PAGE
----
The Bridge

TV review by
Melissa Camacho, Common Sense Media
The Bridge TV Poster Image
Canadian cop drama looks at the politics of police work.

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A lot or a little?

The parents' guide to what's in this TV show.

Positive Messages

The show isn't out to convey specific positive messages or lessons; it takes a frank look at the complex nature of negotiating police work on the streets and at the station.

Positive Role Models & Representations

Officer Leo has the best interests of his division at heart. On the other hand, some storylines feature police corruption and brutality.


Guns are visible, and shots are sometimes fired. Weapons dealing and gang violence are frequently discussed. People are shown being hurt (hit by cars, hit, etc.), but bloody wounds aren't often visible. A police officer attempts suicide. A suspect dies while being tackled and cuffed. Police brutality is a theme of the show.


Prostitution is discussed; prostitutes are often witnesses to crimes. Officers are shown walking around in towels in the locker room. Flirting and making out are visible; one scene shows a man trying to remove a woman's blouse.


Words like “hell” are audible. The word “s--t” is muted out.

Drinking, Drugs & Smoking

The officers frequently drink (beer, hard liquor) after hours. Drugs and drug gangs are frequently discussed, and drug paraphernalia is occasionally visible.

What parents need to know

Parents need to know that while this Canadian crime drama frequently focuses on the political aspects of police work, guns are visible, and shots are sometimes fired. Crimes like weapons dealing, drug peddling, and gang violence are frequently discussed, and people are shown being hurt, though it doesn't get particularly graphic. The show tackles topics like police corruption and brutality, and there's plenty of interpersonal drama among the characters, too. Still, overall the series is milder than its U.S. counterparts.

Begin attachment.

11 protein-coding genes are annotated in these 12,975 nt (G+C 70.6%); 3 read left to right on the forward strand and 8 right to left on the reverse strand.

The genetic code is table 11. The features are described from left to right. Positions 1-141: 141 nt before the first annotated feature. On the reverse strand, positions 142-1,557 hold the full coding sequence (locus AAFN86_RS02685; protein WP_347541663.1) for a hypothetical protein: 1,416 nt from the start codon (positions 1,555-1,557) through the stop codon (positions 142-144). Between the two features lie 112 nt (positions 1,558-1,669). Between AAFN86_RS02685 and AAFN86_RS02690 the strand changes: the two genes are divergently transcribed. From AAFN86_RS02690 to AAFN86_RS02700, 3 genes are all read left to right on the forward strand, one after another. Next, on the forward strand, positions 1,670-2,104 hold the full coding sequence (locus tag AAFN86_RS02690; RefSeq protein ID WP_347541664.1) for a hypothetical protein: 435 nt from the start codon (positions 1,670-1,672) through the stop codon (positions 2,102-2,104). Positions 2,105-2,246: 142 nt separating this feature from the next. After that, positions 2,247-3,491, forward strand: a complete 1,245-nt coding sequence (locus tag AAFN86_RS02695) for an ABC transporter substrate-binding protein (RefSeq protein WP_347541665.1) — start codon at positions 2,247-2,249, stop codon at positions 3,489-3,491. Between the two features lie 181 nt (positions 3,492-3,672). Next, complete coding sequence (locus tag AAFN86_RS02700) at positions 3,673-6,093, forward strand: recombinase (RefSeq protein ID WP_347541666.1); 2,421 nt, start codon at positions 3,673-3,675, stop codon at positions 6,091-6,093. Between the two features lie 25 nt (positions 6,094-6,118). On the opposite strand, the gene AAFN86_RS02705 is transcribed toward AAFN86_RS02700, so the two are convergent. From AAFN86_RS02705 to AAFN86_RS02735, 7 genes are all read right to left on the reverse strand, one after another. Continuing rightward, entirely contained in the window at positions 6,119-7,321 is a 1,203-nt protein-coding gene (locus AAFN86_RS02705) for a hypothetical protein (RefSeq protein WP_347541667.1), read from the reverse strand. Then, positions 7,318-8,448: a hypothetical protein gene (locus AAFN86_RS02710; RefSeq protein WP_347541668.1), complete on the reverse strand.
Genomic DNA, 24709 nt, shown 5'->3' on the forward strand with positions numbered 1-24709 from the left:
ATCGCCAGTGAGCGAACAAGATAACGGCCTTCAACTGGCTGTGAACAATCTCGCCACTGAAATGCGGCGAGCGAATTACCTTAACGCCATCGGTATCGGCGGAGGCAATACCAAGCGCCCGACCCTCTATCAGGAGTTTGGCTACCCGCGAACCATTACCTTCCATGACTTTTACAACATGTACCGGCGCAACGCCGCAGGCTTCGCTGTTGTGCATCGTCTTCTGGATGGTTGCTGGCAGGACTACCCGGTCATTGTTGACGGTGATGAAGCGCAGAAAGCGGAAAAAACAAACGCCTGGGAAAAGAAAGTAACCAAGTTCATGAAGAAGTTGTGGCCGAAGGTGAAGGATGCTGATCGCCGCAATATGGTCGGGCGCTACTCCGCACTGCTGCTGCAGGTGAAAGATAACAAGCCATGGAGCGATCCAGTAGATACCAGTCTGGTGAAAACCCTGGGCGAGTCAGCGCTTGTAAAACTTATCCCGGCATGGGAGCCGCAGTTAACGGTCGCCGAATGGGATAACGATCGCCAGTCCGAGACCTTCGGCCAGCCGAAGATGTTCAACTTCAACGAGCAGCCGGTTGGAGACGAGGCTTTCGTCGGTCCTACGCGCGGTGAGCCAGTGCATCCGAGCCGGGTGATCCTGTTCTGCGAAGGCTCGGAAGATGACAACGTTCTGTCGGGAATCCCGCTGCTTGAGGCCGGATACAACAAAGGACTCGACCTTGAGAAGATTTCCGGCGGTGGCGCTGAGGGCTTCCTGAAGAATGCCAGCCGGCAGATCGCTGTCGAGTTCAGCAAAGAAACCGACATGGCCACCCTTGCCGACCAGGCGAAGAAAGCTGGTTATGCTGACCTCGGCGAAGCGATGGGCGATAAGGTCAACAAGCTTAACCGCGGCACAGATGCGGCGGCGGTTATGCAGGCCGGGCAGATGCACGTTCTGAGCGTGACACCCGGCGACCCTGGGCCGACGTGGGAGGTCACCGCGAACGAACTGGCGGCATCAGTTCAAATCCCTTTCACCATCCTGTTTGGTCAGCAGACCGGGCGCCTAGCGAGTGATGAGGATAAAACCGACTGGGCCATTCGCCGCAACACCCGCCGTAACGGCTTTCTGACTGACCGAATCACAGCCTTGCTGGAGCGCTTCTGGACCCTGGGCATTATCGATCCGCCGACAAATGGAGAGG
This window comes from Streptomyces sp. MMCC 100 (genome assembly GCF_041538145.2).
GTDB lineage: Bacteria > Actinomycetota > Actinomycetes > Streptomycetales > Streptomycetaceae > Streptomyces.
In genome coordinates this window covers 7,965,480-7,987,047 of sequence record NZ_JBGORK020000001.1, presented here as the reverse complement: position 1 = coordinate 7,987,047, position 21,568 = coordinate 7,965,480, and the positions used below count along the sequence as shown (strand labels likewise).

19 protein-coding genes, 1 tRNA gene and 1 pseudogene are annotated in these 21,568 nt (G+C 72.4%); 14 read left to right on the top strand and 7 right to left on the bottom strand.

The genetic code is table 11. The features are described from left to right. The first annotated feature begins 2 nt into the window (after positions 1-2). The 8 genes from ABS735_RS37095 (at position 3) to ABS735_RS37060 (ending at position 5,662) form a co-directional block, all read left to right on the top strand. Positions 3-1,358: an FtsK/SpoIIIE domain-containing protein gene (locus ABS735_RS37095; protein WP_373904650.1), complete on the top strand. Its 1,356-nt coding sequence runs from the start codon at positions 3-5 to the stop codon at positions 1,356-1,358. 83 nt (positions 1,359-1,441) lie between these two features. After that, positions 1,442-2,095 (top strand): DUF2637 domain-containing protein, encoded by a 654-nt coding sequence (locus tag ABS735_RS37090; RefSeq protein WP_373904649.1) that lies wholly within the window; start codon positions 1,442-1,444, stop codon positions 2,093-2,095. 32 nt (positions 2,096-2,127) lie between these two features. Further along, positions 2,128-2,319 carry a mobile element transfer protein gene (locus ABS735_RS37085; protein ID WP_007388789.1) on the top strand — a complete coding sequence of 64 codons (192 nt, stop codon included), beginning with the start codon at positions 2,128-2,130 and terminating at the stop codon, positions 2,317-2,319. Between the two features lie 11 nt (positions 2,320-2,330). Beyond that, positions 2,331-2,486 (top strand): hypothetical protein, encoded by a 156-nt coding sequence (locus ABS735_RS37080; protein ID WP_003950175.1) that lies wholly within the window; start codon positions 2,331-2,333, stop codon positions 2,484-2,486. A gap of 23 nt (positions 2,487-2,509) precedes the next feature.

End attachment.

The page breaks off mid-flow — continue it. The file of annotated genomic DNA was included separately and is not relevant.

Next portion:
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What's the story?

THE BRIDGE follows officer Frank Leo (Aaron Douglas) as he fights crime on both sides of a bridge that connects the wealthy and the poor in his jurisdiction. While he protects and serves the public, he also fights for the rights of his fellow officers as division union representative. In between patrolling the streets with his partner Tommy Dunn (Paul Popowich), he cultivates the support of commanding officers like Staff Sergeant Bernie Kantor (Frank Cassini) and Chief of Police Ed Wycoff (Michael Murphy). But being a union leader isn’t easy, especially when Leo has to deal with issues like brutality and corruption among the ranks, not to mention the politics of the upper brass. Luckily he has attorney Abby St. James (Ona Grauer) on his side.

Is it any good?

This Canadian police drama, which is loosely based on the life of former Toronto police union head Craig Bromell, mixes typical crime stories with the behind-the-scenes drama of police unions and administrative leadership. It also highlights some of the logistical and political issues that police officers have to deal with on a daily basis.

As is typical with most Canadian police dramas, the series isn't as gritty as many of its American counterparts. But there's still some strong content, including lots of drug activity. Some viewers may find the continual talk about the abuses of management -- as well as the depictions of police corruption -  uncomfortable. But overall, the show offers fans of cop dramas solid entertainment.

Talk to your kids about ...

  • Families can talk about what, if anything, makes this Canadian show different from U.S. police/crime dramas. How does the amount of violence compare?

  • How does the media contribute to the way that people view police officers in real life? How do you think that police dramas impact the way that people view police officers in their communities? What about the kinds of things we see on police-themed reality shows?

TV details

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